†These authors contributed equally.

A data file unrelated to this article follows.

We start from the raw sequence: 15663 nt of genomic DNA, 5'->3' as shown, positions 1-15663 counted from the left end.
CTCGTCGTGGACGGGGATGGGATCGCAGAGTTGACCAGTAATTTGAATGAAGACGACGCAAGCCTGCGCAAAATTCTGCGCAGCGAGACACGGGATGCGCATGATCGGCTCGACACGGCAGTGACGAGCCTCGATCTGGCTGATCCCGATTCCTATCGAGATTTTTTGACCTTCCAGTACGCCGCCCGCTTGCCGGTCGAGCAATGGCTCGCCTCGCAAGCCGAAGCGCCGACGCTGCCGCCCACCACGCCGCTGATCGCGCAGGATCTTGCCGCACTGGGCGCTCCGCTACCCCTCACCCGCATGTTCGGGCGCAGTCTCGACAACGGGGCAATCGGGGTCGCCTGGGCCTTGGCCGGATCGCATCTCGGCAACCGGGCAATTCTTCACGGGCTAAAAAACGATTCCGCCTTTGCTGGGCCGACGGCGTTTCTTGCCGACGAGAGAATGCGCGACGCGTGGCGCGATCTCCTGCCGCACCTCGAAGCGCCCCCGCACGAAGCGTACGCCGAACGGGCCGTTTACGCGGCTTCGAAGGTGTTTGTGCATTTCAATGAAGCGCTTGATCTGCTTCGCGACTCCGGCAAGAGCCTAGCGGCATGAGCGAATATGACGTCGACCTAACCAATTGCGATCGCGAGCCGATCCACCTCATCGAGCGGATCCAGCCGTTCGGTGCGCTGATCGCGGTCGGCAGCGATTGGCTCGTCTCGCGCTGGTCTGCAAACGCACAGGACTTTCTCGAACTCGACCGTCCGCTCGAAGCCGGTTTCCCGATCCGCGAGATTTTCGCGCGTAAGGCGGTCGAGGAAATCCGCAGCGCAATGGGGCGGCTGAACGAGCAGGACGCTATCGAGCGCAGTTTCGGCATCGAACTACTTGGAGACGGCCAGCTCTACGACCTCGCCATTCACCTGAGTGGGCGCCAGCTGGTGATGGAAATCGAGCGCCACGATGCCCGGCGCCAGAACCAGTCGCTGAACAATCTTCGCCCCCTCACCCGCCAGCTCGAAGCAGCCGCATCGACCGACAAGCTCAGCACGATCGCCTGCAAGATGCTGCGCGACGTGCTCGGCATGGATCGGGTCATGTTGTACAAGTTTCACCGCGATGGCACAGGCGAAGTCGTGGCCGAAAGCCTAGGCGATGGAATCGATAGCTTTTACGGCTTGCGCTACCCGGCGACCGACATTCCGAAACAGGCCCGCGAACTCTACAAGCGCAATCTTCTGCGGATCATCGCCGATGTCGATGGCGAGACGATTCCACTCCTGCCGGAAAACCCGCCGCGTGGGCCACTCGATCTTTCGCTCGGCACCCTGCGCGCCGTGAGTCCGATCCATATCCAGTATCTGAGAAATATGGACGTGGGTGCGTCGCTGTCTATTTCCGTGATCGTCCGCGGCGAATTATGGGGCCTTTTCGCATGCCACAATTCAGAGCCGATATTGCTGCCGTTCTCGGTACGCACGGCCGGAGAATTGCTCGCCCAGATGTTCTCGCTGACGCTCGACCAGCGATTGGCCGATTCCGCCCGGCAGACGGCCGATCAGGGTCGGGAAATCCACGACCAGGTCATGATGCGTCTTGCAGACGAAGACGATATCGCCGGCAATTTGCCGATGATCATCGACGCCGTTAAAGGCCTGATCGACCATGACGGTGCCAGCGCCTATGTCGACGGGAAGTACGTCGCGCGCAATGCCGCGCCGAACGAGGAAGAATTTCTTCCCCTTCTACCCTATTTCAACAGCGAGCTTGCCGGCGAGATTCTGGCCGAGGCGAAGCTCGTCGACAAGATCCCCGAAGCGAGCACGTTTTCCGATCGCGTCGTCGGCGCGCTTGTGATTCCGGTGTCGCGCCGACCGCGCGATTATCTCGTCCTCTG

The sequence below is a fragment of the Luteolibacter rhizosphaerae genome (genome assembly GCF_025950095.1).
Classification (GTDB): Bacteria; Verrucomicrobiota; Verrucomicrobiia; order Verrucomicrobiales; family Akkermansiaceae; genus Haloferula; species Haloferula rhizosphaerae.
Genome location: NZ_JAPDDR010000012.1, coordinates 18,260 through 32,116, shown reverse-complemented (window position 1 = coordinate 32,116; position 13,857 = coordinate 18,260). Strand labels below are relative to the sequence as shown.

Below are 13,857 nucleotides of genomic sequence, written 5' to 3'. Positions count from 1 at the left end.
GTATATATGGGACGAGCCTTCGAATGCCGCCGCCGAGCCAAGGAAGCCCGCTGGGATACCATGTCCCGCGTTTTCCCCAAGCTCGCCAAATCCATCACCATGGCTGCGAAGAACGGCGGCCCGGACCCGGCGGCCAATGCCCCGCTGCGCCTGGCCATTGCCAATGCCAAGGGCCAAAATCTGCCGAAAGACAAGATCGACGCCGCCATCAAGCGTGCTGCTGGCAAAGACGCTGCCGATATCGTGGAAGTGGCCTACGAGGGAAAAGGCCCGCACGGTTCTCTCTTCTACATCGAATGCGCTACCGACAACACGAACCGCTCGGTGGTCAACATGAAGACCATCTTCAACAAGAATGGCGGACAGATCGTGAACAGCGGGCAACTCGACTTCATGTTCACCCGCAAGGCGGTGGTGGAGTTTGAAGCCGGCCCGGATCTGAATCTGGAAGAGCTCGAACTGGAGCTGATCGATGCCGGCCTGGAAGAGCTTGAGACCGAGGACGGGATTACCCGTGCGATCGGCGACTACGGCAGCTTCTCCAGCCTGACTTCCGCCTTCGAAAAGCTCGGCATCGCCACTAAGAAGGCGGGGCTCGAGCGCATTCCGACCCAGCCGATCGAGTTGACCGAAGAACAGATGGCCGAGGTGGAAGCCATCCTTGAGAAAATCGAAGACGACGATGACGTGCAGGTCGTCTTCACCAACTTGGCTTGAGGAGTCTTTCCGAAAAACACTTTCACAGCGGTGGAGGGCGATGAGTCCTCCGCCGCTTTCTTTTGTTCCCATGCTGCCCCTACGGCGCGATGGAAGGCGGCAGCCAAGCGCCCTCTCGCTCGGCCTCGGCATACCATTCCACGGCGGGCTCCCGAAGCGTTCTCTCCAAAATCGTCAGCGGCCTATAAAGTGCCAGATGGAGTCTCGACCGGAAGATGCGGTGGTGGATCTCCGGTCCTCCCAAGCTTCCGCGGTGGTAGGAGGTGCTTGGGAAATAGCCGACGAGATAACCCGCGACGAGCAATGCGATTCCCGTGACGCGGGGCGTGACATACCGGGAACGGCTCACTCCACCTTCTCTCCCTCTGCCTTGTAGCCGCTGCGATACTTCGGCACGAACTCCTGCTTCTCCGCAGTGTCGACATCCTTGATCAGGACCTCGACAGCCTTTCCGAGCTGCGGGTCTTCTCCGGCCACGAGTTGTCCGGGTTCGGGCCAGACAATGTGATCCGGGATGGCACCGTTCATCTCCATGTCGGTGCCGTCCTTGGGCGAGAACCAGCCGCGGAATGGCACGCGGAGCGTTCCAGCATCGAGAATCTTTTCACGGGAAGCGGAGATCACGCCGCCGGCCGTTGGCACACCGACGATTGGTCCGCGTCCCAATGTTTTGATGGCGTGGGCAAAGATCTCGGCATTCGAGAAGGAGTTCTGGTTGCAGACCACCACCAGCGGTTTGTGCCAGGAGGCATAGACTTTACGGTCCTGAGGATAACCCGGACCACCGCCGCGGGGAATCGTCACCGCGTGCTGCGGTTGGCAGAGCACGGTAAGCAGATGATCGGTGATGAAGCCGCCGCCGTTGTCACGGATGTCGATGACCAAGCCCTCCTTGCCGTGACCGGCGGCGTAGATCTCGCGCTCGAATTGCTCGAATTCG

Background: Accumulating evidence suggests that acupuncture may serve as a potent strategy to mitigate the deleterious effects of ischemic stroke on neural tissue. The present investigation delineated the neuroprotective potential of electroacupuncture (EA) administered pre-and post-stroke, with a focus on determining the commonalities and disparities between these two therapeutic approaches in ameliorating ischemic stroke-induced brain injury. The ultimate objective is to inform optimal timing for acupuncture intervention in the clinical management and prevention of stroke. Methods: The extent of cerebral infarction was quantified with 2,3,5-triphenyltetrazolium chloride staining. The integrity of the blood–brain barrier was assessed by evaluating the extravasation of Evans blue (EB) dye, while neurological function was appraised using the Longa neurological scoring system. RNA sequencing was employed to examine the transcriptomic landscape of ischemic brain tissue, with subsequent bioinformatics annotation of the sequencing data facilitated by Metascape. Results: (1) A notable decrease in the ischemic infarct volume was observed in both the EA-preconditioned plus middle cerebral artery occlusion (MCAO), EA-preconditioned plus middle cerebral artery occlusion (EAM) and MCAO plus EA-treated (MEA) groups, compared to the MCAO group. Furthermore, the decreased leakage of EB and reduction in neurological function impairment scores were evident in the EAM and MEA groups compared with the MCAO group. (2) Relative to the Sham group, the MCAO group exhibited a total of 4798 differentially expressed genes (DEGs), with 67.84% demonstrating an expression fold change (FC) greater than 1.5, and 34.16% exceeding a FC of 2. The EAM and MEA groups displayed 4020 and 1956 DEGs, respectively, compared to the MCAO group. In both groups, more than 55% of DEGs showed an expression FC surpassing 1.5, whereas only approximately 10% exhibited a change greater than 2-fold. Remarkably, EA preconditioning and EA treatment resulted in the reversal of 18.72% and 28.91% of DEGs, respectively, in the MCAO group. (3) The DEGs upregulated in response to ischemic stroke were predominantly implicated in immune inflammatory processes and cellular apoptosis, whereas the downregulated DEGs were associated with neurogenesis and neuronal signal transduction. The MEA-induced upregulated DEGs were primarily involved in neural transmission and metabolic processes, whereas the downregulated DEGs were linked to excessive inflammatory responses to physical and chemical stimuli, as well as cell matrix adhesion chemotaxis. In the context of EAM, the upregulated DEGs were chiefly related to protein biosynthesis, and energy and metabolic processes, whereas the downregulated genes were connected to gene transcriptional activity, synaptic function, and neuronal architecture. Conclusions: Both preconditioning and post-event treatment with acupuncture demonstrated efficacy in mitigating pathological damage to brain tissue in a rat model of ischemic stroke, albeit with some divergences in their gene targets. The integration of EA preconditioning and treatment may potentially confer enhanced neuroprotection in the clinical management of stroke patients.